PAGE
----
The Puritan



Henry VIII


King Henry VIII as a result of the reformation, declared himself the supreme head of the Church of England.  His act of supremacy states, “Albeit the king’s majesty justly and rightly is, and ought to be, supreme  head of the Church of England, and is so recognized by the clergy of this realm in their convocations;  yet, nevertheless, for conformation and corroboration thereof, and for increase of virtue in Christ’s religion within this realm of

England…..shall be taken, accepted, and reputed the only supreme head on earth of the Church of England.”   Thus began the Church of England.  The Church of England set out to break away from the Catholic Church and introduce reforms in a new protestant religion.  The Puritans however believed that the newly founded church still held too many of the catholic churches remnants.


The Puritans differed from other nonconformist groups at the time in that instead of wanting to break off from the church completely, they wished to reform it.  After their efforts at trying to reform the church by enlisting the help of the archbishop had failed, they decided to solicit the help of parliament by sending them a letter entitled An Admonition to Parliament. This venture also failed and the Puritans were left with no choice but to break away from the Church of England all together so that they could pursue their own beliefs.


The basis for the Puritan’s beliefs was an emphasis on the righteousness and sovereignty of God.  God, they said directed all things by exercise of his will and directed all things to an intelligent end.  This differed from the Catholic point of view that priests were holier than the rest of the congregation.  The Puritans also were more partial to the teachings of the Old Testament.



A page from the Old Testament book of Acts (27:30-28:6).

This is a page from the Robert Aitken Bible, one of the very first printed in America



The Puritans view of the Old Testament scriptures especially the story of Adam and Eve affected their views of salvation.  To them, human beings were depraved sinners incapable of earning merit in the eyes of God.  However, their belief structure provided for God choosing those who were worthy for salvation.  This predestination of sorts was a mainstay in the Puritan religion.  Believing in predestination, they explained that all human beings were pledged by the covenant of works to adhere to the divine law and were justly condemned for failure to adhere to it.  Meaning basically that they had to live strictly to the divine law in every aspect of their lives, or the threat of fire and brimstone would be realized.  Even those who were predestined for salvation could not escape the tradition of divine law.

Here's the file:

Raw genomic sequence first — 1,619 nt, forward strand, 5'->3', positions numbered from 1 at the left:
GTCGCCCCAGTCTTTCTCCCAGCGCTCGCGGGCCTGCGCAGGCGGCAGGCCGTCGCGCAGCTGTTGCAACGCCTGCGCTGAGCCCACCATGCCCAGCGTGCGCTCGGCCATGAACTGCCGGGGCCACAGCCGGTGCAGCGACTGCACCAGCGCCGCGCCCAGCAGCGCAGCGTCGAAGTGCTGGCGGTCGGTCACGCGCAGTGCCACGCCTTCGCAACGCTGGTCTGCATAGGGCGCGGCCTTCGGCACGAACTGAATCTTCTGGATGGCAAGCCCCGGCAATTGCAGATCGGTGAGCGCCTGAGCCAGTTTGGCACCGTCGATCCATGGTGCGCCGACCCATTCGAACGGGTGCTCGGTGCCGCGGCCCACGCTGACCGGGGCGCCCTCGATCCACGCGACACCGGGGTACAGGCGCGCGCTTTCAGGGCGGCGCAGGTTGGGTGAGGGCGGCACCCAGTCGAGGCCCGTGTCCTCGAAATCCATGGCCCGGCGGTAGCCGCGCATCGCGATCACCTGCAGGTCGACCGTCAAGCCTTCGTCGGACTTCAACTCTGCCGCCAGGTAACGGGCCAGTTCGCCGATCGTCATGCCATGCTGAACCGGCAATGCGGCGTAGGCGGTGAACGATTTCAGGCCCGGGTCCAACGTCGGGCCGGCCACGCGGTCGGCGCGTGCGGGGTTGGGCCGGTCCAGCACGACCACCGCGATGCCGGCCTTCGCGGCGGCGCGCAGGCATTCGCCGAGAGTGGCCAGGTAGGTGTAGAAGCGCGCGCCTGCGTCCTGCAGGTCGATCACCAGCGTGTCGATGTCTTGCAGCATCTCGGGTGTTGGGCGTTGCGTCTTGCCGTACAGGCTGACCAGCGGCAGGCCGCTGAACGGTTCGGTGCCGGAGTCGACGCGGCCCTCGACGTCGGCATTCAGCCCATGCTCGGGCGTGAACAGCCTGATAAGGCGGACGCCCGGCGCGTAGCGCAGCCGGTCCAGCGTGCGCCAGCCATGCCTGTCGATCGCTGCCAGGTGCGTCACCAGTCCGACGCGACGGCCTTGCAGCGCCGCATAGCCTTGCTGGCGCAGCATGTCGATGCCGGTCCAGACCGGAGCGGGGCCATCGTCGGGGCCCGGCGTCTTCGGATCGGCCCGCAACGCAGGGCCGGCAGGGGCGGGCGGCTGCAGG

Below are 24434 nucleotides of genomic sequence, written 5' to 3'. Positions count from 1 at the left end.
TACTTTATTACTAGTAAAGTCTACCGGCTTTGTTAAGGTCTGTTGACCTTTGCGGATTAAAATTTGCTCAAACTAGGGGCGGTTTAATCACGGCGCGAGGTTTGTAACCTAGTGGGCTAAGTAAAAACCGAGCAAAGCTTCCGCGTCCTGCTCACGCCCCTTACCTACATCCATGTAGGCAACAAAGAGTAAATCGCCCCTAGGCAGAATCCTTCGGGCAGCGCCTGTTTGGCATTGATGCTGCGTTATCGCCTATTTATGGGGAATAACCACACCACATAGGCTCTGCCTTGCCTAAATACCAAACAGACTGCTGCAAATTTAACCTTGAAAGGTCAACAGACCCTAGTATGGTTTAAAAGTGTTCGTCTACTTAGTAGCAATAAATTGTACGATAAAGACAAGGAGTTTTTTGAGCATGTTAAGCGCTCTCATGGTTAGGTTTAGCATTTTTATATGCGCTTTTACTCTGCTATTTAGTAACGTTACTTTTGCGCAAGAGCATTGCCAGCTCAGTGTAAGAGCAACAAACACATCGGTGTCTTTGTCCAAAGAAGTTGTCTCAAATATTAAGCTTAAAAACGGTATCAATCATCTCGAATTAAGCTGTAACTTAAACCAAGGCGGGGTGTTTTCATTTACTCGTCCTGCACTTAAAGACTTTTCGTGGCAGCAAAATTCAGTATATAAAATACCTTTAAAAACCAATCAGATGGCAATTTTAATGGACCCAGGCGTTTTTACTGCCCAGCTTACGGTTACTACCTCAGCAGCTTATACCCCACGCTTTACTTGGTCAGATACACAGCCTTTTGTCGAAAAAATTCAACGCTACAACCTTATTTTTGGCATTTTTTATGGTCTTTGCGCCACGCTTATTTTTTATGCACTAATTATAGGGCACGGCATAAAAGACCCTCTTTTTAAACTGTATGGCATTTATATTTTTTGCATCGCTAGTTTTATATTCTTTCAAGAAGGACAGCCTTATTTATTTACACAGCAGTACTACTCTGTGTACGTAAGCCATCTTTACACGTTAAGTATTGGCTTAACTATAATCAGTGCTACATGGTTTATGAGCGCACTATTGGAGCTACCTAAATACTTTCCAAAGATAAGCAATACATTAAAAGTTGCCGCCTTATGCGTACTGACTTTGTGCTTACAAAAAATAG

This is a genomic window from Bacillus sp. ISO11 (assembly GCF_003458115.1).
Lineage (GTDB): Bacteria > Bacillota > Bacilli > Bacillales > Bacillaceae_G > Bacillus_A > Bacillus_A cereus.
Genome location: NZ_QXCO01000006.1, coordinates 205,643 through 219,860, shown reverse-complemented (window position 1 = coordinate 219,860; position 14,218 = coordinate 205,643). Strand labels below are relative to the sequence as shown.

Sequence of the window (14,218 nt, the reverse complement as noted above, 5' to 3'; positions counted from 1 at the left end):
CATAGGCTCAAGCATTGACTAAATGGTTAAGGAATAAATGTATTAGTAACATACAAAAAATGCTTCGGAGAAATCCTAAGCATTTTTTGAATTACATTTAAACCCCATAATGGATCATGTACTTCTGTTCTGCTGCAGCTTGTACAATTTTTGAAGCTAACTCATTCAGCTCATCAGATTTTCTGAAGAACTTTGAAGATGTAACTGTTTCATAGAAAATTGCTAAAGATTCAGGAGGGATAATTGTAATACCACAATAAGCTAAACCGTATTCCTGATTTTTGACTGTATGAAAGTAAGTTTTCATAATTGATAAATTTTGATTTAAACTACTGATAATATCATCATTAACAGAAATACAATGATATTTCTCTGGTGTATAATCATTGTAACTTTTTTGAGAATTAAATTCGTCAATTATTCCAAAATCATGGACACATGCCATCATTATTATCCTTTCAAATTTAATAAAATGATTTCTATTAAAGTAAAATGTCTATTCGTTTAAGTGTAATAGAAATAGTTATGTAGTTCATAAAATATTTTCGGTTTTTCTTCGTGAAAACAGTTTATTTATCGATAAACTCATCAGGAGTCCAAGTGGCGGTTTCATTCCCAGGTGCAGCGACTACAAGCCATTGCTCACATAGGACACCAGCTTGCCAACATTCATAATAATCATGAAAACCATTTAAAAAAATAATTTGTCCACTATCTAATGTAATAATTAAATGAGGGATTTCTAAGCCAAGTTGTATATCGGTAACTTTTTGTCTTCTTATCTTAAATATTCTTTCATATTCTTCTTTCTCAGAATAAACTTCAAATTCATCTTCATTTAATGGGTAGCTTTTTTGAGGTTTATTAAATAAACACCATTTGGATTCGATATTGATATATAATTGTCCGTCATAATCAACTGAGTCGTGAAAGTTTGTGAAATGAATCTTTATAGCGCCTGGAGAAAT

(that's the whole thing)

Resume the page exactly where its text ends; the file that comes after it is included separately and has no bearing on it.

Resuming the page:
The Puritan life in keeping true to the divine law did everything in moderation.  While they did dress in their social classes and drank alcoholic beverages, they condemned those who would take these things to excess.  Richard Baxter, a highly regarded Puritan is quoted as saying, “Overdoing is the most ordinary way to undoing.” Undoing meaning your condemnation to hell.


Morally, the Puritans believed that their role in society was to be a chosen people called to create a New Jerusalem.  This was a much different view than most of the other religions held at the time.  As Calvinism has predestination as well, and some aspects of the Puritan belief system were decidedly based on other religions at the time, this was what set the Puritans apart from everyone else.  They truly believed that they were a group apart from the rest of organized religion.


One of the factors that set the Puritans apart from other religions at the time, was that they held the Sabbath in true Old Testament fashion; only reading and learning of the scriptures were permitted.  When other religions were playing and gambling on the Sabbath, Puritans were at home quietly gaining a better understanding of God. 


When a certain situation would come up, the rest of the Christian world had a set, preordained prayer.  The Puritans however, were against this. They believed that spontaneous expressions could not be expressed in prayer adequately without inclusion of that spontaneous event in the prayer.  The Catholic Church of the time and of the present time still includes ritualization of liturgy in their services. The Puritans were vehemently against this practice.  This belief was most likely due to their everything in moderation conviction.  Puritanism certainly was different from all the other religions at that time period.  Throughout all the separatists groups however, there was a similarity, persecution.







Puritan Reasons for Leaving England



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